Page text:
What I do know is I do seem to look at things and have a part of my mind thinking about how I can use it in a story. Whether it is something like the horrible crash yesterday or watching the men take down the 50' pine tree in my front yard, seeing how one of the men worked bottom to top as he took down the limbs, leaving footholds as he went and how he carefully trimmed each limb before he cut it down so it wouldn't tear up the ground when it dropped. Then there was how he all but communed with the tree, carefully circling it, studying it, almost talking to it as he figured out where to cut so the trunk would fall exactly where he wanted.

How about you? What sort of leaps does your mind take when reading the news or watching something happen? Is it the same sort of leap you see from those around you or different? Or should I just accept the fact that I see plots -- and possibly conspiracies -- around every corner?

26 comments:

C Kelsey said...

I don't just see plots around every corner. I see nefarious plots around every corner! The nefarious kind that would go good in a story... :)

Bill said...

I was thinking some of the same things when I read the article yesterday.

Heck, I still get "Conspiracy Theory" flashbacks every time there's an earthquake or tsunami while the space shuttle is in orbit, or "work is being done on XYZ space station."

The other thing I do is ... I like to imagine random people that I run into (store, restaurant, etc.) as a character in my story, and how they would/wouldn't handle the environment.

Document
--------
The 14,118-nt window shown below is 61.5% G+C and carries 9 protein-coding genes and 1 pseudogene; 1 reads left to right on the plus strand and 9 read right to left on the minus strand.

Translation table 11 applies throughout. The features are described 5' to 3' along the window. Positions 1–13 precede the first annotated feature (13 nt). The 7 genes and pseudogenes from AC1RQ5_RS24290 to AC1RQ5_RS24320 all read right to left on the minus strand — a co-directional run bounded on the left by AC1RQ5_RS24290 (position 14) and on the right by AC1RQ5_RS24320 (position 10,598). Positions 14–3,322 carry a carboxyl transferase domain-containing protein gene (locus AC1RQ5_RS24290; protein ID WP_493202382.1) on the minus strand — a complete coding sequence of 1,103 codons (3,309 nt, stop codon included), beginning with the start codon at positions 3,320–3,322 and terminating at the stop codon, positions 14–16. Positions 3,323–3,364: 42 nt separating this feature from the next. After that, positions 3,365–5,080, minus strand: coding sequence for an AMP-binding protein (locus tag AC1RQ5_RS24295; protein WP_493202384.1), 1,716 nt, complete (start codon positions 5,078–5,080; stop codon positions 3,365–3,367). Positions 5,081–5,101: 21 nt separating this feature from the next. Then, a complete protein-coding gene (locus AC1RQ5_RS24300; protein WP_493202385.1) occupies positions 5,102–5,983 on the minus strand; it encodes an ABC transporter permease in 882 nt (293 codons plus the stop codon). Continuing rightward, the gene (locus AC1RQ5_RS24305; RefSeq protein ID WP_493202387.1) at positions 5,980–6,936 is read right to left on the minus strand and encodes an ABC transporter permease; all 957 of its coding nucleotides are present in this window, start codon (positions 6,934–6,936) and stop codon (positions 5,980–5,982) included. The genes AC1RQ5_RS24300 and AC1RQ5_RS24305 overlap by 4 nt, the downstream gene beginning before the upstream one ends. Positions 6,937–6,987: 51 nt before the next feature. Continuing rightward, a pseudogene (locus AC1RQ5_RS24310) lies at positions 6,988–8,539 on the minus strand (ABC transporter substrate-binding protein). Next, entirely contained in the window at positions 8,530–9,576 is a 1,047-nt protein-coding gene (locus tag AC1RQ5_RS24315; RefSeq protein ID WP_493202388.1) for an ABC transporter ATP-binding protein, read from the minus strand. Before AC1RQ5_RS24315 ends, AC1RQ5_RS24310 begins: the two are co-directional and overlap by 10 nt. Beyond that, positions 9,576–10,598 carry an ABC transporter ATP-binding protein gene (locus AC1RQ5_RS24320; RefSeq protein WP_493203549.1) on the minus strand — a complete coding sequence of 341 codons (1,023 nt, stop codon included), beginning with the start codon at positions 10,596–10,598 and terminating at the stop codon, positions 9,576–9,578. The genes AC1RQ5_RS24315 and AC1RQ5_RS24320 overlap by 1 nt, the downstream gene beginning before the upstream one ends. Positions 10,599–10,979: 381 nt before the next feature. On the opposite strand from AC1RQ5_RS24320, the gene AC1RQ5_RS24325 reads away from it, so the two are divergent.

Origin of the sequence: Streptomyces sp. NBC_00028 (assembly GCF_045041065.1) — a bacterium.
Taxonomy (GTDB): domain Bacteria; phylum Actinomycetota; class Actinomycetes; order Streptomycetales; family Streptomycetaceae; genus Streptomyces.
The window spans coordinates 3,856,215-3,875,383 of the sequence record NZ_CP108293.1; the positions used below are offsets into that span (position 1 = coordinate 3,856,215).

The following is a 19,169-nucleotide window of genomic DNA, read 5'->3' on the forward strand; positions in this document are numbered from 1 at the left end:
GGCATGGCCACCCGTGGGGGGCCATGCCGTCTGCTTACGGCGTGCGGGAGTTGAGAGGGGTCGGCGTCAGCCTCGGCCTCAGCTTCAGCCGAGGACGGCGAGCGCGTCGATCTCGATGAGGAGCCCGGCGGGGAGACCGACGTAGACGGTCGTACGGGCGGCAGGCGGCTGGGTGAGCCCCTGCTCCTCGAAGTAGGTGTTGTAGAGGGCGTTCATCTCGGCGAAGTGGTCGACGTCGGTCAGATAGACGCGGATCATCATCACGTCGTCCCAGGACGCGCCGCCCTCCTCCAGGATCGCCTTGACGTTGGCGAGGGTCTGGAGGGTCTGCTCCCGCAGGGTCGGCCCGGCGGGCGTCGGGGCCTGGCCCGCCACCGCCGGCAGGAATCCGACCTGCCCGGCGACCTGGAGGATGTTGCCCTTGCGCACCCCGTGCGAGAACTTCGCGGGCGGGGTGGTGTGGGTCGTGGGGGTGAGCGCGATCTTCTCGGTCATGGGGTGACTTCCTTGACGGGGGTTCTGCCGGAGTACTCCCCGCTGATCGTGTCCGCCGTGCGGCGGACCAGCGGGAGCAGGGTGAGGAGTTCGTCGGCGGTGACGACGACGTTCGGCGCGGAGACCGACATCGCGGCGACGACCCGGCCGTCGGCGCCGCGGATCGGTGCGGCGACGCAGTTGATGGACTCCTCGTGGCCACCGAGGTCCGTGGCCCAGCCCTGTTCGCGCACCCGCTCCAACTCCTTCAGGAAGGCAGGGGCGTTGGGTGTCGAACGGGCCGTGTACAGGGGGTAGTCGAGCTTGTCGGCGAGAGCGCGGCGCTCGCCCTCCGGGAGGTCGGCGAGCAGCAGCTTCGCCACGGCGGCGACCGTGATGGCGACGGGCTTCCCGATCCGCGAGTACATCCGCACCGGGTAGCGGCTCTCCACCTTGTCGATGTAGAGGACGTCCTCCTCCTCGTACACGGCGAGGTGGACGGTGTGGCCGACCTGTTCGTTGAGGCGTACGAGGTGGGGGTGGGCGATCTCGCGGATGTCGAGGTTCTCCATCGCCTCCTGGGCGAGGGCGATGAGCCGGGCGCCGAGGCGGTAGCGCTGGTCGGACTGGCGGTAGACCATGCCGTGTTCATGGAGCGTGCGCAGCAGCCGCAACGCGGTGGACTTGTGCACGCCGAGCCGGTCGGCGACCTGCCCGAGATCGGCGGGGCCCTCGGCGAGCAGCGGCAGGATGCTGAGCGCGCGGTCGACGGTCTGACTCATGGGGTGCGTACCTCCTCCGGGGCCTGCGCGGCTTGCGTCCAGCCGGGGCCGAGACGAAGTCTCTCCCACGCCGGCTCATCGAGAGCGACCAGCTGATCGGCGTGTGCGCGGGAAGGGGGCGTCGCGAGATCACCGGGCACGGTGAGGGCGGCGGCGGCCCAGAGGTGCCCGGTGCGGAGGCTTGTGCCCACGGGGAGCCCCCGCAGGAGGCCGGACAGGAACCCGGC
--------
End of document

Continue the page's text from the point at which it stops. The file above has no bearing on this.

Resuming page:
Nice post.

matapam said...

It all gets put into stories. Silly, scary, large or small. They become plots or subplots, romantic scenes, fights, farces, relationships, fictional help and fictional hazard.

Fortunately our nearest and dearest don't seem to recognize their fictionalized selves, otherwise I'd lose half my typo hunters.

Sarah A. Hoyt said...

It is a function of the human mind to see logic behind events. And writers deliberately train and exacerbate that trait (it's called carrying a plot in a bucket.)

No wonder so many of us end up HIDEOUSLY paranoid as we age.

It requires careful ballance to keep from going totally over the edge.


Meanwhile, Pam, I don't use anyone I know for characters. EVER. (except red shirts, limited situation, etc.) So explain to me why my friends persist on seeing them in my characters -- often on the slimmest of threads. "your character is blond, I'm blond. Everyone will think you mean me. Ahhh!"

Jim McCoy said...

This is rough. I'm a history major and I've read enough about real plots/coups/etc. that I'm paranoid to begin with. Then add in all of the fiction I've read. Then add in some of the stuff that I've written which isn't exactly a textbook example of the way responsible politicians/military members should act....

And sometimes I get so crazy I can't stand it. I once found a piece of a headset from work (I work in a call center) laying outside in the parking lot. I just threw it in my backpack and figured I'd return it the next day at work. By the time I got to work I had myself convinced that it was some type of trap to find out who would steal the cord in the first place. And don't get me started about the time my access card got demagnetized and I couldn't get in...